THE REMOVAL of diplomats from the coils of local justice is an ancient and honorable practice designed to ensure that they are not arbitrarily fettered in their essential work. At the same time, as Washingtonians have all too often been reminded, the practice lends itself to abuse. In the most recent instance, a son of the Brazilian ambassador was arrested for allegedly shooting an employee of a Wisconsin Avenue bar. The charge against him was dismissed because, as a member of the household family of a diplomat, he is immune from prosecution. The victim is recovering at Georgetown Hospital.
Privileges like diplomatic immunity are not extended lightly and cannot be withdrawn or abridged lightly. The United States, which dispatches diplomats to a great many countries where the local law is an arbitrary thing, has a greater interest than most in preserving its integrity. Revolutionary Iran's withdrawal of immunity from the American diplomatic corps in 1979 stigmatized that regime around the world.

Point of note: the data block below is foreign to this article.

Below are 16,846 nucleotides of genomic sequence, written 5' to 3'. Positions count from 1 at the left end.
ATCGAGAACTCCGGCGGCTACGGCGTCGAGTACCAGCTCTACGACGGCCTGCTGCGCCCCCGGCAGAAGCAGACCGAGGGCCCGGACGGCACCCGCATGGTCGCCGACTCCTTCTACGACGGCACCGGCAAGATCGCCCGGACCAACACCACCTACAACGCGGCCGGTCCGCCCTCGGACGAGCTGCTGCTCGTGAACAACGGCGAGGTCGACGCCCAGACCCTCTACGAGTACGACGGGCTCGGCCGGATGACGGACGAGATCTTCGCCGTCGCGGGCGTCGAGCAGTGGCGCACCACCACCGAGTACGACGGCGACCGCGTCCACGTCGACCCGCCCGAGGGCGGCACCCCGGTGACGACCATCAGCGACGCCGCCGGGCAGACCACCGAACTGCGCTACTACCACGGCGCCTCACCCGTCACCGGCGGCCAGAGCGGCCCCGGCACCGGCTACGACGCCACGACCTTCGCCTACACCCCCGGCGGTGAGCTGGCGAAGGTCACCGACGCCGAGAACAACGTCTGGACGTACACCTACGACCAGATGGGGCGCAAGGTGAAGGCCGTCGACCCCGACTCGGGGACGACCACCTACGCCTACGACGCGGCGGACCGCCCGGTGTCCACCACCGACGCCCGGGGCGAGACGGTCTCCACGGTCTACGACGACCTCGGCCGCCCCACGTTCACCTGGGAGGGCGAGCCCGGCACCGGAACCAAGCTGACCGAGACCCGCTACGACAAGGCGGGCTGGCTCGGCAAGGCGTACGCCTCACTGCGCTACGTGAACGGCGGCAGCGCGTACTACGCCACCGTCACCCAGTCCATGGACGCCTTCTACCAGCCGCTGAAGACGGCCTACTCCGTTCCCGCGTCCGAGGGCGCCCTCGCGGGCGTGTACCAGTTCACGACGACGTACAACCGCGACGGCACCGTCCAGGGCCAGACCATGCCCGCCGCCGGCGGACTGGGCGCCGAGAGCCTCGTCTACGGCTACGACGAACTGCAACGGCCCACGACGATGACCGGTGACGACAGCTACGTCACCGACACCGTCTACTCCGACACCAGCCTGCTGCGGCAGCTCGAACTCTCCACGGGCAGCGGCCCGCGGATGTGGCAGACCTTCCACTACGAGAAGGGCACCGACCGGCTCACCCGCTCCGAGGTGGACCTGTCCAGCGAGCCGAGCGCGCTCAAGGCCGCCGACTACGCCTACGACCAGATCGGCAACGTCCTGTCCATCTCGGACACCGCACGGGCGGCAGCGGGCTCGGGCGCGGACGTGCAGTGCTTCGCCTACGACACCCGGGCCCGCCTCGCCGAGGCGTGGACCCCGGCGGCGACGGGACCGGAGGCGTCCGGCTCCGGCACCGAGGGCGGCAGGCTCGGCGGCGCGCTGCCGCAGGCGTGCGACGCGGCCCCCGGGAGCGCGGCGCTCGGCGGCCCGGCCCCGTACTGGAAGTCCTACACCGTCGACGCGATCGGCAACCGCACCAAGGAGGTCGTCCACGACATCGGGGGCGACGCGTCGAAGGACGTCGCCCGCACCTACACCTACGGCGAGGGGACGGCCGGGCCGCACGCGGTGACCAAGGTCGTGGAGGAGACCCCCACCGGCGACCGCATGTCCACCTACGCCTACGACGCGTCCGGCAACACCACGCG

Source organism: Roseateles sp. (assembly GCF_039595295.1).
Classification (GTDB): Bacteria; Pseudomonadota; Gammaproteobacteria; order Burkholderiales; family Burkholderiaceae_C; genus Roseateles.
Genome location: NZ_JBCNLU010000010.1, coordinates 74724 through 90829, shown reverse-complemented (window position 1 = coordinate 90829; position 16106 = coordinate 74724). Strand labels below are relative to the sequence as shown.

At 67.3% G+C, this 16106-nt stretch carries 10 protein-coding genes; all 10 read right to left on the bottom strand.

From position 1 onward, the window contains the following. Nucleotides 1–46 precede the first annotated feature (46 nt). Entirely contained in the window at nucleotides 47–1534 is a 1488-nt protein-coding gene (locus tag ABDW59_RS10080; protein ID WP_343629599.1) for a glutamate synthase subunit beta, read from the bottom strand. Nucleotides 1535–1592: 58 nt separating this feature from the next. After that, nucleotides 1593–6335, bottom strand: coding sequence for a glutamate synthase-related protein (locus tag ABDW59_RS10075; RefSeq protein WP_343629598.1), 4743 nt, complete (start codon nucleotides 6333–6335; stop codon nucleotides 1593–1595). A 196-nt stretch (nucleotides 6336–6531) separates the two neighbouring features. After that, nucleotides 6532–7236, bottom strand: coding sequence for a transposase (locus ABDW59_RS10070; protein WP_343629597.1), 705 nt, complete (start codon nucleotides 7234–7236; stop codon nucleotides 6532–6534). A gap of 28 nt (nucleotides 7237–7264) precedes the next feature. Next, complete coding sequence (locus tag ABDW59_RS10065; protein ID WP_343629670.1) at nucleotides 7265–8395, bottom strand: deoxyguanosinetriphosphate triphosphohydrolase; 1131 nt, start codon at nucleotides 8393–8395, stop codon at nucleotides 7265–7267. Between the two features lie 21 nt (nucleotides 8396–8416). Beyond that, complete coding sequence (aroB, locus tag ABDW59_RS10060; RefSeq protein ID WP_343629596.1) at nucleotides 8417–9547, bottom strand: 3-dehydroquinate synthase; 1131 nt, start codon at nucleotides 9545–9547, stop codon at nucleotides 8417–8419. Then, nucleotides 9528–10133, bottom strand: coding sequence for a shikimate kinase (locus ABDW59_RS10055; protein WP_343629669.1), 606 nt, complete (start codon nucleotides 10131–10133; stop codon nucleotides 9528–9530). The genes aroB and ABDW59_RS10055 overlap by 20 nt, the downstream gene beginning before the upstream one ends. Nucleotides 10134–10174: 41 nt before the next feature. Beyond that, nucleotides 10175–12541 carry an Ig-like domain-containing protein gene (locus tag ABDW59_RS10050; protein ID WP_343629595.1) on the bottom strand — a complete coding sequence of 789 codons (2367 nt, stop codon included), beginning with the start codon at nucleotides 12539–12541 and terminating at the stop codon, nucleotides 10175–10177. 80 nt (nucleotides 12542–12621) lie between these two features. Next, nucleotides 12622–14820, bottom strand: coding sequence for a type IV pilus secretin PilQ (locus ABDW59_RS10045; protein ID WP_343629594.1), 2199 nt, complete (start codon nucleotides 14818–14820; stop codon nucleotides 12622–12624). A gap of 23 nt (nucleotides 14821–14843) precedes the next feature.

Still, abuses of immunity cannot simply be met with a shrug. The same international treaty that spells out the privilege of diplomatic immunity specifies that those receiving it have a duty to respect local law. Although the law cannot be applied to them, the State Department has available a range of diplomatic and administrative alternatives, including turning up the political heat and warning or even expelling the offender. A few years ago, in response to the latest incident in the especially egregious category of auto violations, Congress passed a law requiring diplomats to carry auto insurance and insurers to pay up if negligence were found.
No similar requirement covers gun victims. For mishaps in which local citizens have been deprived of the usual remedies of the law, however, responsible embassies, including American embassies abroad, have usually found ways to make financial and other amends. In Washington, the State Department's protocol office stands ready to mediate citizen complaints.
No one wishes to embarrass the Brazilians. But what the young Brazilian was (briefly) accused of was a flagrant offense not only against American order but also against American hospitality. Immunity was not invented and is not sustained to let diplomats and their families flout the law.